A BIZARRE PLACE, Albania: a Balkan backwater that became under Enver Hoxha, dead at 76, something of a metaphor for national irrelevancy. There it was, tucked up against the Adriatic, sealing itself off utterly from the rest of the world, dismissing its available patrons one after another, indulging a particularly brutal and dated form of Stalinism way past the time when the other communist states -- all of which it scorned -- had moved on to somewhat more moderate and modern conduct.
And yet to hear Enver Hoxha talk -- and the dicta it recorded in tens of volumes -- was to realize that he was more than a Stalinist. He drew on tradition as well as terror to maintain his rule. "You were never afraid to fight against the enemy and slavery," he reminded his people last November, "never intimidated by occupation despite the treachery, the burning and killings which the enemy engaged in, you never bent the knee to foreigners or accepted betrayal, but always stood proudly and fought back. In your belt you carried silver-chased pistols, on your shoulders rifles, in your hands the drawn sword, and you fought furiously. . . . It is hard to find in the world another small country like our Albania. . . ."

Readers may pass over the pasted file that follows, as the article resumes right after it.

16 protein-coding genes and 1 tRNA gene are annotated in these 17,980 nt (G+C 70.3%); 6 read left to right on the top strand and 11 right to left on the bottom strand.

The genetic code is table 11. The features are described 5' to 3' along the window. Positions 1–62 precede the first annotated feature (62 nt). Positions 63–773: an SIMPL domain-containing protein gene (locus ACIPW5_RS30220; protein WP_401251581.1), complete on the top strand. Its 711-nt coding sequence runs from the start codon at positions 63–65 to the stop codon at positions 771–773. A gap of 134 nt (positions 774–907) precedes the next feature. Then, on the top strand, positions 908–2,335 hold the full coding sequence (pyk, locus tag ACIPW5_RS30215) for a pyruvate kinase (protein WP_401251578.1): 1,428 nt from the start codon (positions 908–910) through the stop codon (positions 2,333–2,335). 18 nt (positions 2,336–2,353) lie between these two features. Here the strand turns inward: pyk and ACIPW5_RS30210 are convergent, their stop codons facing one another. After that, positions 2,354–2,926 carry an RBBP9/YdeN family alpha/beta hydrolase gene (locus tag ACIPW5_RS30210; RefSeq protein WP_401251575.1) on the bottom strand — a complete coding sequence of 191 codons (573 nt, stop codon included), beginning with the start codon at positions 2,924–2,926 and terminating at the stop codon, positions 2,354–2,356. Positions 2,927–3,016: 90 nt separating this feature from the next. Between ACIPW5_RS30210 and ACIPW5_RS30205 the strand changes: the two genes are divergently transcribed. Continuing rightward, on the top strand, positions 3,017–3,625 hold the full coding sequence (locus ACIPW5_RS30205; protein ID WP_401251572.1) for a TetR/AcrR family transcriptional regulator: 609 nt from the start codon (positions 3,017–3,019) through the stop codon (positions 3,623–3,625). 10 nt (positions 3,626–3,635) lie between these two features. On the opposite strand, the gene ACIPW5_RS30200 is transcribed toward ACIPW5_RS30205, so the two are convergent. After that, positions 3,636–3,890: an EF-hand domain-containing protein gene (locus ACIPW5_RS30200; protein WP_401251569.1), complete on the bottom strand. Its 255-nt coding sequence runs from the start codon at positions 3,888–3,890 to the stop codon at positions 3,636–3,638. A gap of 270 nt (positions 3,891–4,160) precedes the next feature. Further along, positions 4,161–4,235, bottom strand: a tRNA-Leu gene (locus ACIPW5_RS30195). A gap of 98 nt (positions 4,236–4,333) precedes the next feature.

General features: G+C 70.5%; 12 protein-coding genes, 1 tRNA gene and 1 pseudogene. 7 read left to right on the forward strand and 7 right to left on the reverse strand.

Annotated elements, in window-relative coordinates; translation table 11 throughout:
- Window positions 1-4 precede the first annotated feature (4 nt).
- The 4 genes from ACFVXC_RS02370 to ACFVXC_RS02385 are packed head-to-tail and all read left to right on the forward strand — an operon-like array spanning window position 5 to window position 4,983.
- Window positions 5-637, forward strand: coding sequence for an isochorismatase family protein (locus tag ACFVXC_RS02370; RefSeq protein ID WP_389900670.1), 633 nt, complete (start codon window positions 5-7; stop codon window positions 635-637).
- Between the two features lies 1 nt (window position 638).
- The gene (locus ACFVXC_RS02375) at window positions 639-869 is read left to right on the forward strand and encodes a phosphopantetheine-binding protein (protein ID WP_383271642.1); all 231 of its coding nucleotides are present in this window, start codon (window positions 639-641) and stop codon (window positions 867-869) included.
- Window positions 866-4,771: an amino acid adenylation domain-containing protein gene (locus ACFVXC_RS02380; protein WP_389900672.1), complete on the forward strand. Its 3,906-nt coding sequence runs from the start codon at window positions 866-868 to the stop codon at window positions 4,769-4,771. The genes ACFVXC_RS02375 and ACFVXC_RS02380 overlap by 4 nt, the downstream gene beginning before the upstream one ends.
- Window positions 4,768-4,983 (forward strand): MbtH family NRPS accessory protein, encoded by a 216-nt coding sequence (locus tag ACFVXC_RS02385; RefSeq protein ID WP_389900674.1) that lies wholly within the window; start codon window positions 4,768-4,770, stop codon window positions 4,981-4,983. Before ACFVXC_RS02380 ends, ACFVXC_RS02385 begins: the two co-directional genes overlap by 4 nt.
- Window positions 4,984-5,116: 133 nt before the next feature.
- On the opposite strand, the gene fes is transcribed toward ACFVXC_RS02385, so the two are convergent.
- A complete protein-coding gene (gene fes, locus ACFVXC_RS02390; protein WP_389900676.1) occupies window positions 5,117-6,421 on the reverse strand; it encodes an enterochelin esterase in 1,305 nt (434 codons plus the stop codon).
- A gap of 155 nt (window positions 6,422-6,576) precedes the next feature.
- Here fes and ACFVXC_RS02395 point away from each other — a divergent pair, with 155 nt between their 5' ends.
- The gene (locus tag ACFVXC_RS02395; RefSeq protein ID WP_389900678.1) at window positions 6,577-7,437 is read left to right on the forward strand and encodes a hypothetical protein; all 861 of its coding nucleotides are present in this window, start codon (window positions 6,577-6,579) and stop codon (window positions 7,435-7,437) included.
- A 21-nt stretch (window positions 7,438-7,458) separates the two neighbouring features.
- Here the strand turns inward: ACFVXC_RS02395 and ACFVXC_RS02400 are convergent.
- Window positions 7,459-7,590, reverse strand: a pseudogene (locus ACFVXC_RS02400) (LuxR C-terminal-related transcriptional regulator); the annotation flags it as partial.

In short, Enver Hoxha was not simply the henchman of Josef Stalin. He was an old-fashioned Balkan capo, a tribal leader who came to prominence in the fight against Albania's latest occupiers, Italians and Germans, in World War II. In his Soviet idol's terror and paranoia this Western-educated son of a middle-class Moslem landowner found an easily adaptable model for holding power in a backward country historically prey to menacing foes.
Mr. Hoxha's hand-picked heir, a man named Ramiz Alia, 59, now takes over, at least for a while. Will Albania start relaxing and opening up a bit? There were a few tentative signs of this at the end of the Hoxha years. The Albanian fear of great- power conspiracies has meant that neither the Soviet Union nor the United States has ties with Tirana. (Typically, the Albanians rejected Moscow's condolences.) Both Moscow and Washington, however, will be looking for an opening -- if only to make sure the other does not go one up.
In a sense, the irrelevancy of Albania on the international scene marks the success of the Hoxha policy: He preserved his country's independence. His successors must determine whether the immense costs were necessary and need still to be paid.